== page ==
In 2010 the European Court of Justice (ECJ) rendered a major decision that has since been the subject of extensive discussions (Akzo Nobel Chemicals Ltd and Akcros Chemicals Ltd v. European Commission). In 2003, the European Commission (EC) raided the offices of Akzo Nobel and one of its subsidiaries, Akcros, following suspicions of breach of European competition laws. The EC seized a significant quantity of materials, including communications exchanged between one of the company’s in-house counsel (a Dutch attorney practicing in the Netherlands, where the offices were located) and his business clients.

Akzo Nobel quickly claimed that the communications were privileged and brought the case before the ECJ, which reaffirmed the long-standing European position that in-house counsel communications are not protected under legal privilege. According to the ECJ, the grounds for maintaining this position mainly focus on the fact that any in-house counsel employed by an organization lacks the necessary independence to benefit from legal privilege.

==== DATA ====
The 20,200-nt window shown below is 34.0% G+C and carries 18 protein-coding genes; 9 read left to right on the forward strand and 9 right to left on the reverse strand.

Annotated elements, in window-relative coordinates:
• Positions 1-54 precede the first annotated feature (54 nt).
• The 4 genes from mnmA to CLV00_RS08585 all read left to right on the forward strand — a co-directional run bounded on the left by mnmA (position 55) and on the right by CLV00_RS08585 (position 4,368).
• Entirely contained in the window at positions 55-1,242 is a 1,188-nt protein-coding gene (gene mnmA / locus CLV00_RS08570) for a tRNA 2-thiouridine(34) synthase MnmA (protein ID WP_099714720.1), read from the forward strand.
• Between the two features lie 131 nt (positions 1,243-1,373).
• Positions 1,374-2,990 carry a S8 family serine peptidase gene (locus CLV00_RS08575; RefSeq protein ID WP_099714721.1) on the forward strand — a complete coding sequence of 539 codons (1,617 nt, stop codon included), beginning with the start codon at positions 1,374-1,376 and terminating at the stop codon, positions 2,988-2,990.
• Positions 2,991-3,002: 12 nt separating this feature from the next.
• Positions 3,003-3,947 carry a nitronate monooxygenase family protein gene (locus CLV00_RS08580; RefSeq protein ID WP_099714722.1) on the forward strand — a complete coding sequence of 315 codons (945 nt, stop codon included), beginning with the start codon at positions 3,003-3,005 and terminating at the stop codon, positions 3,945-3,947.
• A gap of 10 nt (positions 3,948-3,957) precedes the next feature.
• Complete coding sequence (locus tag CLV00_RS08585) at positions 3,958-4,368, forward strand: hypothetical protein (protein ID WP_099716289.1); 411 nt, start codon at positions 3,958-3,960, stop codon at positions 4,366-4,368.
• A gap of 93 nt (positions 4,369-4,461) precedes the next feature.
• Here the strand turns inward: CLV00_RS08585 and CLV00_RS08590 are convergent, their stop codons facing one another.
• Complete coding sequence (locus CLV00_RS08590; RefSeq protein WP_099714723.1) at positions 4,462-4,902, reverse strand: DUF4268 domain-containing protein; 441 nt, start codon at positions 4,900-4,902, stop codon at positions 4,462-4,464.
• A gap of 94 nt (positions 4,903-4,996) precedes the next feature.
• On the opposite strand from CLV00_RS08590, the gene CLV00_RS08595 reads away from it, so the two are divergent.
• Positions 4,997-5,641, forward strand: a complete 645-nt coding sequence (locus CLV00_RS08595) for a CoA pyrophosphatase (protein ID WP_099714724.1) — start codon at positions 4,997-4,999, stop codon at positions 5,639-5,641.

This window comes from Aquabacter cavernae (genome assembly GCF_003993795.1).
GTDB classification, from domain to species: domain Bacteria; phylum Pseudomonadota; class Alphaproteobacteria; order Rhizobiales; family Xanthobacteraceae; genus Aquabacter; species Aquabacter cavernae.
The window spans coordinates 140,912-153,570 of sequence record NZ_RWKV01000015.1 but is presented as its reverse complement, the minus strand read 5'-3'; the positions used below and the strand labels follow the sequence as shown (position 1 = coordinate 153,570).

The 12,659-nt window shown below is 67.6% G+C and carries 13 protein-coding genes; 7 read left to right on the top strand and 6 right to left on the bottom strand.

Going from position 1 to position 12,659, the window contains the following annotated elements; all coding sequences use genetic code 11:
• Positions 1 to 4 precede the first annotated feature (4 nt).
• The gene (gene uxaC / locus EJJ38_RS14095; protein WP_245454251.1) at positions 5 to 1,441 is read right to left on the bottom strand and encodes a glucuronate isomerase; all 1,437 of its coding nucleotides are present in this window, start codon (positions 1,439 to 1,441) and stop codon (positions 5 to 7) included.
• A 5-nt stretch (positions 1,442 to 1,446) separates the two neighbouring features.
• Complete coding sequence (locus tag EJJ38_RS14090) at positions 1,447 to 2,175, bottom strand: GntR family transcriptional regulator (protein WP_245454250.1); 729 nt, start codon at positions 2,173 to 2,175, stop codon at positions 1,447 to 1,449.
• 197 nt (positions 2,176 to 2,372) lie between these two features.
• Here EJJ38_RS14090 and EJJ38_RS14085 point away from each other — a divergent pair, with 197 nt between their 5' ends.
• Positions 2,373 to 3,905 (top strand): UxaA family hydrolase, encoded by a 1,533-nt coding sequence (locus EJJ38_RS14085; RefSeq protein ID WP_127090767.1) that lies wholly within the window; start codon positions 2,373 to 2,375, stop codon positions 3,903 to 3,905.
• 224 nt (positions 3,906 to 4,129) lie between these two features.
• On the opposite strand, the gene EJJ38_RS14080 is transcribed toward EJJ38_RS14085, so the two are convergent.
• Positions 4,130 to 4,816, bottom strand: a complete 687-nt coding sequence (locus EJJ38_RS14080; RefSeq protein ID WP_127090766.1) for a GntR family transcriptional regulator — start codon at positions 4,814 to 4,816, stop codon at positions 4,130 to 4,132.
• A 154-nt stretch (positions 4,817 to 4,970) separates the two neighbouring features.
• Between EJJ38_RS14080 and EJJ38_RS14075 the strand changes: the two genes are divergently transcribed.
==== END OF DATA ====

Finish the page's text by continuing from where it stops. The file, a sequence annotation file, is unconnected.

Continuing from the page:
This decision has been highly criticized for a number of reasons, including that it discredits the integrity of in-house counsel by assuming that the employment relationship they share with their employer prevents them from maintaining the independence necessary to perform their duties. Whereas legal privilege was established to ensure the full and frank exchange of information between a lawyer and his client, the ECJ decision undoubtedly encourages corporate clients to withhold information from their in-house counsel.

For these reasons, many North American legal professionals raised concerns over the practical impact of this decision. Looking back a few years later, were these concerns justified?